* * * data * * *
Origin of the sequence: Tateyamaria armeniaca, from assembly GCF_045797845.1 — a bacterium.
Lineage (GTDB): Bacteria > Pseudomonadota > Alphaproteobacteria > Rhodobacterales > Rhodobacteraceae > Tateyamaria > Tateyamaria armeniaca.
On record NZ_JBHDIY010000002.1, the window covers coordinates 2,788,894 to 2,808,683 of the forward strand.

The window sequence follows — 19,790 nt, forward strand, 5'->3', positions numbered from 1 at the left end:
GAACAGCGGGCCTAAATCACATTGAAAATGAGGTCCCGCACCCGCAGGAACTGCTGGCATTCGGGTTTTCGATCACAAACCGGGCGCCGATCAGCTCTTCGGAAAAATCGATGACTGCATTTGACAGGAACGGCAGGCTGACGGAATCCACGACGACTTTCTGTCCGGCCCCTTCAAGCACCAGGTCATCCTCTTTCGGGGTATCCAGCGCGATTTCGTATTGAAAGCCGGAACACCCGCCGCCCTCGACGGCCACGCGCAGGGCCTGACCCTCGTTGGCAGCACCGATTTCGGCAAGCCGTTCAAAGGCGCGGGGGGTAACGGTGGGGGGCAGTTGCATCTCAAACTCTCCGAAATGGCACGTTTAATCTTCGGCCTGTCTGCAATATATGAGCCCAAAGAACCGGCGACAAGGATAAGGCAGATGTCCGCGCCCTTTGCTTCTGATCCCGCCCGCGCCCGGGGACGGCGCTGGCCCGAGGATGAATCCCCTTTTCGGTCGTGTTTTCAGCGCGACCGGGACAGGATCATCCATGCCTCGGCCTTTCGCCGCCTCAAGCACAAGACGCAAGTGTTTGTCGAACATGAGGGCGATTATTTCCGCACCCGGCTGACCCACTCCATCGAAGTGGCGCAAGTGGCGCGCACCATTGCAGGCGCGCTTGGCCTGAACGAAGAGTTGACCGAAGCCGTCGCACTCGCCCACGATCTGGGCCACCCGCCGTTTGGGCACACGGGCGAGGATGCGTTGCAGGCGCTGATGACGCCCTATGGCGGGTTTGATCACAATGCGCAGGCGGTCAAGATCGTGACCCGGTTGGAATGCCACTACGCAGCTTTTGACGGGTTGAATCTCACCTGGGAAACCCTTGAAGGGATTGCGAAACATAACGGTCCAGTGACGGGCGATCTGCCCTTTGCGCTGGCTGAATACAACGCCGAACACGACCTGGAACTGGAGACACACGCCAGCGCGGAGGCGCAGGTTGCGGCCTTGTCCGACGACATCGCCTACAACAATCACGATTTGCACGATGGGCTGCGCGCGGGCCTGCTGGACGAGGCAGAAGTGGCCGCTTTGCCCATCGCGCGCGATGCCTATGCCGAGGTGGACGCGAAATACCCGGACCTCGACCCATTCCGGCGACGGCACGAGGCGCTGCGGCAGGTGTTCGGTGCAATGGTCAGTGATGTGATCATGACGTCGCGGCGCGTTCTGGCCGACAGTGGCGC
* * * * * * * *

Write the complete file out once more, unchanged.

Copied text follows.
Origin of the sequence: Tateyamaria armeniaca, from assembly GCF_045797845.1 — a bacterium.
Lineage (GTDB): Bacteria > Pseudomonadota > Alphaproteobacteria > Rhodobacterales > Rhodobacteraceae > Tateyamaria > Tateyamaria armeniaca.
On record NZ_JBHDIY010000002.1, the window covers coordinates 2,788,894 to 2,808,683 of the forward strand.

The window sequence follows — 19,790 nt, forward strand, 5'->3', positions numbered from 1 at the left end:
GAACAGCGGGCCTAAATCACATTGAAAATGAGGTCCCGCACCCGCAGGAACTGCTGGCATTCGGGTTTTCGATCACAAACCGGGCGCCGATCAGCTCTTCGGAAAAATCGATGACTGCATTTGACAGGAACGGCAGGCTGACGGAATCCACGACGACTTTCTGTCCGGCCCCTTCAAGCACCAGGTCATCCTCTTTCGGGGTATCCAGCGCGATTTCGTATTGAAAGCCGGAACACCCGCCGCCCTCGACGGCCACGCGCAGGGCCTGACCCTCGTTGGCAGCACCGATTTCGGCAAGCCGTTCAAAGGCGCGGGGGGTAACGGTGGGGGGCAGTTGCATCTCAAACTCTCCGAAATGGCACGTTTAATCTTCGGCCTGTCTGCAATATATGAGCCCAAAGAACCGGCGACAAGGATAAGGCAGATGTCCGCGCCCTTTGCTTCTGATCCCGCCCGCGCCCGGGGACGGCGCTGGCCCGAGGATGAATCCCCTTTTCGGTCGTGTTTTCAGCGCGACCGGGACAGGATCATCCATGCCTCGGCCTTTCGCCGCCTCAAGCACAAGACGCAAGTGTTTGTCGAACATGAGGGCGATTATTTCCGCACCCGGCTGACCCACTCCATCGAAGTGGCGCAAGTGGCGCGCACCATTGCAGGCGCGCTTGGCCTGAACGAAGAGTTGACCGAAGCCGTCGCACTCGCCCACGATCTGGGCCACCCGCCGTTTGGGCACACGGGCGAGGATGCGTTGCAGGCGCTGATGACGCCCTATGGCGGGTTTGATCACAATGCGCAGGCGGTCAAGATCGTGACCCGGTTGGAATGCCACTACGCAGCTTTTGACGGGTTGAATCTCACCTGGGAAACCCTTGAAGGGATTGCGAAACATAACGGTCCAGTGACGGGCGATCTGCCCTTTGCGCTGGCTGAATACAACGCCGAACACGACCTGGAACTGGAGACACACGCCAGCGCGGAGGCGCAGGTTGCGGCCTTGTCCGACGACATCGCCTACAACAATCACGATTTGCACGATGGGCTGCGCGCGGGCCTGCTGGACGAGGCAGAAGTGGCCGCTTTGCCCATCGCGCGCGATGCCTATGCCGAGGTGGACGCGAAATACCCGGACCTCGACCCATTCCGGCGACGGCACGAGGCGCTGCGGCAGGTGTTCGGTGCAATGGTCAGTGATGTGATCATGACGTCGCGGCGCGTTCTGGCCGACAGTGGCGC